Since my last post, I have skirted about 50 fleeces, which have been listed on the web page, if you're interested. And I've sold a bunch, which is the idea, but it does take up time that I could have been using blogging or researching this Google Chrome thing.
And I have been dyeing yarns and rovings for shows. In mid-April, we did the Wisconsin Spin In, which looked like this from the balcony at the Waukesha Expo Center - that's our booth down there - the first time we had a double booth and we finally had room for both the staff (me) and the customers.
The week after that we did the Great Midwest Alpaca Festival, which was at the Coliseum at the Alliant Energy Center in Madison, WI. The alpaca shows were going on in the show ring without me while I was manning the vendor booth in the mezzanine around the outside of this picture.
And meanwhile, back at the ranch, we were lambing and kidding. I think we have about 45 lambs and kids on the ground. One of these days I should total up the reports and see how we actually ended up. There is one lone ewe who still has the opportunity to lamb, but she doesn't look bred, so I'm guessing we are done for the year. No lamb pictures in this post, since I didn't want to get carried away if Blogger is just going to delete this since I don't have the almighty Google Chrome. But here are some kid shots to entertain you this go round. I'm not sure who this is, but he/she is cute regardless. He/she is a Nigora kid - that's a cross between an Angora and a Nigerian Dwarf.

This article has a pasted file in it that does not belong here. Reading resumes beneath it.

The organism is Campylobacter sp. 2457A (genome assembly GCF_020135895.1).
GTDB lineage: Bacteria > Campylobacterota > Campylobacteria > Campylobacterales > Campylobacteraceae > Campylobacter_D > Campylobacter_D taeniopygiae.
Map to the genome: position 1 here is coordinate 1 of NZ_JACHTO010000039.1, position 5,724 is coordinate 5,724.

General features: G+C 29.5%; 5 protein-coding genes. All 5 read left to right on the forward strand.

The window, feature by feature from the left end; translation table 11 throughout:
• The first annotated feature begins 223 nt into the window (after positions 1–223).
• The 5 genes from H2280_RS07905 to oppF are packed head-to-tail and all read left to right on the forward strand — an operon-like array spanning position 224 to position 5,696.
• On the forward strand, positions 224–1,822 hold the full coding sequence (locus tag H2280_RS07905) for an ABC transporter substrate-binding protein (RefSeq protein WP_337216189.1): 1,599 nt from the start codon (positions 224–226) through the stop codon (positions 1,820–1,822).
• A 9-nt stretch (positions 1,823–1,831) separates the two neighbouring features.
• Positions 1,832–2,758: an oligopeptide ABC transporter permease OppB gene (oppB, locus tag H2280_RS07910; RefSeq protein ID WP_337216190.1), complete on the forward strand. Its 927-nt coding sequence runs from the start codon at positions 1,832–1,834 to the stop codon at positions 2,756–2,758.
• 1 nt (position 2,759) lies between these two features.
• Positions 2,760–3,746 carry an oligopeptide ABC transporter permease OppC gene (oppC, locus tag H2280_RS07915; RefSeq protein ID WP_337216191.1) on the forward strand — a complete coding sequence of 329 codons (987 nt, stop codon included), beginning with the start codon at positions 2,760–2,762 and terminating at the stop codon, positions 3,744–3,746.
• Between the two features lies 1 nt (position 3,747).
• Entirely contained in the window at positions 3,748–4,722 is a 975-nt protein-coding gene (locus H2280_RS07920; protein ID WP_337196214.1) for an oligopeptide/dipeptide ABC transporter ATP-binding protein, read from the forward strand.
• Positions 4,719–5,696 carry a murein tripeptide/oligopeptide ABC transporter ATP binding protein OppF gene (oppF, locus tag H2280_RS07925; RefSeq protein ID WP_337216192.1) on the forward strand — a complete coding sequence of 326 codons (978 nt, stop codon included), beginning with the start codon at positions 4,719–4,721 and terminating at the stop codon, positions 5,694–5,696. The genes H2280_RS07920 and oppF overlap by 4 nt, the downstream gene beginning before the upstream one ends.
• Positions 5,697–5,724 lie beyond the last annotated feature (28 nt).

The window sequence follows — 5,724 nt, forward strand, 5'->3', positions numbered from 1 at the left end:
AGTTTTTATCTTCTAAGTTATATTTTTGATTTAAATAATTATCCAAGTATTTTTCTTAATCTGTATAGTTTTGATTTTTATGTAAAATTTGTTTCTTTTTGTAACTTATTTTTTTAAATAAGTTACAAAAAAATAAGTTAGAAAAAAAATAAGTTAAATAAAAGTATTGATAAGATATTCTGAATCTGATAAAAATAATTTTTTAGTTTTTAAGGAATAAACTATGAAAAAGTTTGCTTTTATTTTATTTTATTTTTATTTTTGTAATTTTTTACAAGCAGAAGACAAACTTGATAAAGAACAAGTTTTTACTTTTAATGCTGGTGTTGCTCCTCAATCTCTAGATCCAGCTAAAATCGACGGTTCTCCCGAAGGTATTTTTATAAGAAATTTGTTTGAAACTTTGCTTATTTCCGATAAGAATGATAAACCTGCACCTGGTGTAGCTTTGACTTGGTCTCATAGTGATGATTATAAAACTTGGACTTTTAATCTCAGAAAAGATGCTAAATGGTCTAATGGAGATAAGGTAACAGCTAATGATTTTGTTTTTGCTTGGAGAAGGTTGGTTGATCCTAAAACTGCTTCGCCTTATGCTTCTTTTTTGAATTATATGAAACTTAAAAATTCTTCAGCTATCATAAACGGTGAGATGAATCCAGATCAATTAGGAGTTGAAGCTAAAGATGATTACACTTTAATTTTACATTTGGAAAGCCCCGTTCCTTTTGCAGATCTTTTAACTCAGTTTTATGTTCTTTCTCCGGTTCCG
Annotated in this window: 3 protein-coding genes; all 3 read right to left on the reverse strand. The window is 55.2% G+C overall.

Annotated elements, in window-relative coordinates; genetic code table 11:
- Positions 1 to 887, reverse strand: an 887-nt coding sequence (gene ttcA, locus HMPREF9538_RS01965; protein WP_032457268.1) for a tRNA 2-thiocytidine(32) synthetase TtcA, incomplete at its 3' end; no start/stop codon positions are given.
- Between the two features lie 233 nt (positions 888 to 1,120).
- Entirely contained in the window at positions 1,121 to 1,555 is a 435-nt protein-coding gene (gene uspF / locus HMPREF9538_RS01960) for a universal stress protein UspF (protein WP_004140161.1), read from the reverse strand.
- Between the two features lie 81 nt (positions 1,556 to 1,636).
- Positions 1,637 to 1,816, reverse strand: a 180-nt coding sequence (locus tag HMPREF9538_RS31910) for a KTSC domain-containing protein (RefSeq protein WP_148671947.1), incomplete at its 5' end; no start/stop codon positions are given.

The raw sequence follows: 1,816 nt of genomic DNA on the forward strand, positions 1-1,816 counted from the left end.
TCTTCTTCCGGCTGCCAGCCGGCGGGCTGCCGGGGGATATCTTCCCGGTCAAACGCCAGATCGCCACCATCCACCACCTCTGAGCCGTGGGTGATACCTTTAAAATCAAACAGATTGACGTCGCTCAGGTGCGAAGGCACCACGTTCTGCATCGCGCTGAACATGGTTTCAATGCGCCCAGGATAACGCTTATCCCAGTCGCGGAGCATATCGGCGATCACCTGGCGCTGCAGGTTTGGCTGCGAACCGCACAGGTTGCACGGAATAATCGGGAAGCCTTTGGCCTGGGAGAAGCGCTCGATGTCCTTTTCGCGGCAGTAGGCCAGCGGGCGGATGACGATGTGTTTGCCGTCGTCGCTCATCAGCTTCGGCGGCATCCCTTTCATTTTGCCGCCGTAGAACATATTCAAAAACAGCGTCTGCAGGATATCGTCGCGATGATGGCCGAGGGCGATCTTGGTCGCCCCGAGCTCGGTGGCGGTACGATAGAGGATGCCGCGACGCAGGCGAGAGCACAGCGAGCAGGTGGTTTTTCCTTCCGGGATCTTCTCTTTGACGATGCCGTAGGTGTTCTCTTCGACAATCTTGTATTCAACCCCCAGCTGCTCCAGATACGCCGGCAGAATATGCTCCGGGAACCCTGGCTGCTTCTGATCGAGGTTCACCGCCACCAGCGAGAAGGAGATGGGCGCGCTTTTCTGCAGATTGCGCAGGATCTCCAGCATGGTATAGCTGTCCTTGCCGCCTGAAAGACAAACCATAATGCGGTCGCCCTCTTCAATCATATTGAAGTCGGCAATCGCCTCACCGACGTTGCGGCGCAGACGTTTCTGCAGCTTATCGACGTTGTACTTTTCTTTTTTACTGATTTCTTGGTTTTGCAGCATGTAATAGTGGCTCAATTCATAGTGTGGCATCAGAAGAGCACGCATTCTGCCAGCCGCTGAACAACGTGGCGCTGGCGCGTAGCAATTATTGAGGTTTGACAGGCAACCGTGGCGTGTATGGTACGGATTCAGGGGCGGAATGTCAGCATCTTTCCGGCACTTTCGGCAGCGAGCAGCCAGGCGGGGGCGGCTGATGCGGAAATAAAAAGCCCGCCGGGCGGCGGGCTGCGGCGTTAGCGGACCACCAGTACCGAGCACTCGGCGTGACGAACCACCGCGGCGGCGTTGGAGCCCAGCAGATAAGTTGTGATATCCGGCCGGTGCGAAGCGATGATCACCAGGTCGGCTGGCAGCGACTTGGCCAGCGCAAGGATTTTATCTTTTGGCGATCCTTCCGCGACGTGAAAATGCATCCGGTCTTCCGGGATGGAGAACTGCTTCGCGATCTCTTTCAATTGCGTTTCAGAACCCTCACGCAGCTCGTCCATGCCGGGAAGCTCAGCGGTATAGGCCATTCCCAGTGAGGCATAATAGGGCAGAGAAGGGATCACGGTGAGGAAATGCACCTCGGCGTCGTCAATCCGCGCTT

These three are Hermione's and Sequoia's (there are two black and white ones there and a brown one. They are often sleeping together is this old feeder. They are also Nigoras). And I do mean they belong to both Hermione and Sequoia, as the mother/daughter pair kidded at the same time in the same corner of the barn, without witnesses. When I went out to the barn that day, there they all were and I didn't have a clue as to who really belonged to whom. So the two does are sharing the three kids, as best I can tell. But it's all working out, so, as they say, "all's well that ends well"!
And last, but not least, my bottle baby for the year. This is one of Manya's - a little black and white Angora doe. When she was born, she couldn't stand on her front legs, so I tube fed her and put her back in with her mom, thinking she probably wouldn't make it. Well, Manya fed her for a day or two, she managed to get up on all four feet and then her mother abandoned her. So she became my bottle baby for the year. She's still walks a little funky, but she manages just fine. She plays with the other kids, goes out to pasture with the rest of the herd. And she is my most colorful Angora kid.